He would like to see a model where a panel consisting of a lawyer, a retired principal, and a community member was available as a quick appeal committee.
Failing that, the Youth Court could also be used as a vehicle for a hearing.
While complaints are about half the work, monitoring and assessments make up the bulk of the rest.
The team is small; only 12 people work in the office including administrative staff.
Considering there are 1.12 million under 18-year-olds in New Zealand, who are largely voiceless and disenfranchised, Becroft admits more resources would be useful.
There has been no budget increase for the office since 2010, he says, and they are “quietly crossing our fingers” for some relief this year.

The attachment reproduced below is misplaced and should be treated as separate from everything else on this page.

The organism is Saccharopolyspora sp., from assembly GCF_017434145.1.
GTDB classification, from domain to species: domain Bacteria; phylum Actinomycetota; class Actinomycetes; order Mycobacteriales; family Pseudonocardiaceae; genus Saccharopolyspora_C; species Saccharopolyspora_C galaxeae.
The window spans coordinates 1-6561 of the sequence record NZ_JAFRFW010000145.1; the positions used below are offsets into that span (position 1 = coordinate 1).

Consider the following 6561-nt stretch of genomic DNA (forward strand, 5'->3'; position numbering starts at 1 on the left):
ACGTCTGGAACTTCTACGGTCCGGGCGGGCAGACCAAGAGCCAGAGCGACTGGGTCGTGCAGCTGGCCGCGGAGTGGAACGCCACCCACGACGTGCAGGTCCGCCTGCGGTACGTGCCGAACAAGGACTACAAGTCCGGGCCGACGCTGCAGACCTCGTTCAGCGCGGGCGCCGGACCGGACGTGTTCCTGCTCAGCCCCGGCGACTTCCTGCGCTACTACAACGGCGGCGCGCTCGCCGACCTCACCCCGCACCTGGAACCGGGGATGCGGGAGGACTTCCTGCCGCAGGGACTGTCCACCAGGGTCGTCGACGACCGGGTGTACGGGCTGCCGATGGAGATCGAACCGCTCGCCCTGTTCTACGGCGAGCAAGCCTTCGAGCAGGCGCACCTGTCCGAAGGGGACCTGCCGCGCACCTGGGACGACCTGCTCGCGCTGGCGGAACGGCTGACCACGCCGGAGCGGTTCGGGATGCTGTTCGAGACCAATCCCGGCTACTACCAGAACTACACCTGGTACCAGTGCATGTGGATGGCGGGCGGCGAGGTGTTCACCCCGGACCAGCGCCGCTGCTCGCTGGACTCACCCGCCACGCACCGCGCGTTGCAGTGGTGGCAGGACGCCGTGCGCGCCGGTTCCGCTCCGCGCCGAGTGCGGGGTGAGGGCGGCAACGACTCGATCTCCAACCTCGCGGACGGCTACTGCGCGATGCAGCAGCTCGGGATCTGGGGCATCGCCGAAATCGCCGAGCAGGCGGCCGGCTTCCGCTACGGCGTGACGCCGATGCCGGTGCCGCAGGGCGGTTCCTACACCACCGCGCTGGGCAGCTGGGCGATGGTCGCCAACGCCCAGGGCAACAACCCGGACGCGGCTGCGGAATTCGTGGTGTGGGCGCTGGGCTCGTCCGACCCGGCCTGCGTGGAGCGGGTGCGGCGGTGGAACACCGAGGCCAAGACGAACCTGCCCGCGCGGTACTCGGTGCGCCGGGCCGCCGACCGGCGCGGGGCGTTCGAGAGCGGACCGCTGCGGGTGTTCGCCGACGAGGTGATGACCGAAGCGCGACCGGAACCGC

“We have a team here who are here because they are absolutely committed to the statutory roles and ideals of the office – they could probably all get paid more in other places … but they’re here because they want to make a difference.”
A Prime Ministerial cop-out
Not long after Becroft became commissioner, he was in the news.
Suggesting a simple system for adopting a target to reduce child poverty, he urged the Government to adopt it.
It revolved around a material deprivation index that has 17 indicators, such as not owning a rain-jacket or an individual bed, and when a child met at least six they were considered to be suffering hardship.
Then-Prime Minister John Key dismissed the idea, infamously claiming it was too “difficult” to have a single measure.
When asked about this, Becroft has strong words prepared.
“Whatever way you cut it there are 85-95,000 kids that are doing it very, very tough and frankly it’s disingenuous to say we can’t measure child poverty. We can.”